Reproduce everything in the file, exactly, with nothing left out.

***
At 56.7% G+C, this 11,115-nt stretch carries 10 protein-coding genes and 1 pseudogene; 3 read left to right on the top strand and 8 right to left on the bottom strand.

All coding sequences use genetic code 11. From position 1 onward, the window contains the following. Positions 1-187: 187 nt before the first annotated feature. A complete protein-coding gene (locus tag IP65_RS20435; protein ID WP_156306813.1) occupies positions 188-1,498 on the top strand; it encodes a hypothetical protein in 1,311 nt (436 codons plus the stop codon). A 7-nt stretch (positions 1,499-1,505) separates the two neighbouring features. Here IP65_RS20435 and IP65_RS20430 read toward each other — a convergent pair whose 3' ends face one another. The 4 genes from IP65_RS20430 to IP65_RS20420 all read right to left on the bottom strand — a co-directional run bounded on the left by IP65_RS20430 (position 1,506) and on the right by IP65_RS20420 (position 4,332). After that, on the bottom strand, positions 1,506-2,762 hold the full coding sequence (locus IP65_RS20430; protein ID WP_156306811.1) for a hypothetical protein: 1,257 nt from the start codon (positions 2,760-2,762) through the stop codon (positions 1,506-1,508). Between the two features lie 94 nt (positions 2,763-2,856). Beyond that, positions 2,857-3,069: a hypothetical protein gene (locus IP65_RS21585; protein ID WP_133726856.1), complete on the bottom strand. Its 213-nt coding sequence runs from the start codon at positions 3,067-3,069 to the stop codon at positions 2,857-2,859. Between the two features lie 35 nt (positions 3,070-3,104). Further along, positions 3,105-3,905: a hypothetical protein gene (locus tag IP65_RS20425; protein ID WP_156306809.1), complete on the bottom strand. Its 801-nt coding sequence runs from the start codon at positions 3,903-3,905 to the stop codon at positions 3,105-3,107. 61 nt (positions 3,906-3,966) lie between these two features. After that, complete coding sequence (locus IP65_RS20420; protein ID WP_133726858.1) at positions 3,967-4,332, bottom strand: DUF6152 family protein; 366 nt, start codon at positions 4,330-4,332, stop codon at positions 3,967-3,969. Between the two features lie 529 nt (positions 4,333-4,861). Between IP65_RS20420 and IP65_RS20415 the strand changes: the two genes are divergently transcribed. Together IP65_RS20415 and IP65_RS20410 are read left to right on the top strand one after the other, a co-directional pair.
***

At 56.7% G+C, this 11,115-nt stretch carries 10 protein-coding genes and 1 pseudogene; 3 read left to right on the top strand and 8 right to left on the bottom strand.

All coding sequences use genetic code 11. From position 1 onward, the window contains the following. Positions 1-187: 187 nt before the first annotated feature. A complete protein-coding gene (locus tag IP65_RS20435; protein ID WP_156306813.1) occupies positions 188-1,498 on the top strand; it encodes a hypothetical protein in 1,311 nt (436 codons plus the stop codon). A 7-nt stretch (positions 1,499-1,505) separates the two neighbouring features. Here IP65_RS20435 and IP65_RS20430 read toward each other — a convergent pair whose 3' ends face one another. The 4 genes from IP65_RS20430 to IP65_RS20420 all read right to left on the bottom strand — a co-directional run bounded on the left by IP65_RS20430 (position 1,506) and on the right by IP65_RS20420 (position 4,332). After that, on the bottom strand, positions 1,506-2,762 hold the full coding sequence (locus IP65_RS20430; protein ID WP_156306811.1) for a hypothetical protein: 1,257 nt from the start codon (positions 2,760-2,762) through the stop codon (positions 1,506-1,508). Between the two features lie 94 nt (positions 2,763-2,856). Beyond that, positions 2,857-3,069: a hypothetical protein gene (locus IP65_RS21585; protein ID WP_133726856.1), complete on the bottom strand. Its 213-nt coding sequence runs from the start codon at positions 3,067-3,069 to the stop codon at positions 2,857-2,859. Between the two features lie 35 nt (positions 3,070-3,104). Further along, positions 3,105-3,905: a hypothetical protein gene (locus tag IP65_RS20425; protein ID WP_156306809.1), complete on the bottom strand. Its 801-nt coding sequence runs from the start codon at positions 3,903-3,905 to the stop codon at positions 3,105-3,107. 61 nt (positions 3,906-3,966) lie between these two features. After that, complete coding sequence (locus IP65_RS20420; protein ID WP_133726858.1) at positions 3,967-4,332, bottom strand: DUF6152 family protein; 366 nt, start codon at positions 4,330-4,332, stop codon at positions 3,967-3,969. Between the two features lie 529 nt (positions 4,333-4,861). Between IP65_RS20420 and IP65_RS20415 the strand changes: the two genes are divergently transcribed. Together IP65_RS20415 and IP65_RS20410 are read left to right on the top strand one after the other, a co-directional pair.